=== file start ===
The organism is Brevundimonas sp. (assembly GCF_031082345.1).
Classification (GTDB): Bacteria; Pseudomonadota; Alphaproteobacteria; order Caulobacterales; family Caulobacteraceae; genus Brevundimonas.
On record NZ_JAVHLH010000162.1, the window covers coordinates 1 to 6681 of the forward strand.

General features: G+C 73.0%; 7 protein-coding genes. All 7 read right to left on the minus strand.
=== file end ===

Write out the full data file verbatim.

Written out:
The organism is Brevundimonas sp. (assembly GCF_031082345.1).
Classification (GTDB): Bacteria; Pseudomonadota; Alphaproteobacteria; order Caulobacterales; family Caulobacteraceae; genus Brevundimonas.
On record NZ_JAVHLH010000162.1, the window covers coordinates 1 to 6681 of the forward strand.

General features: G+C 73.0%; 7 protein-coding genes. All 7 read right to left on the minus strand.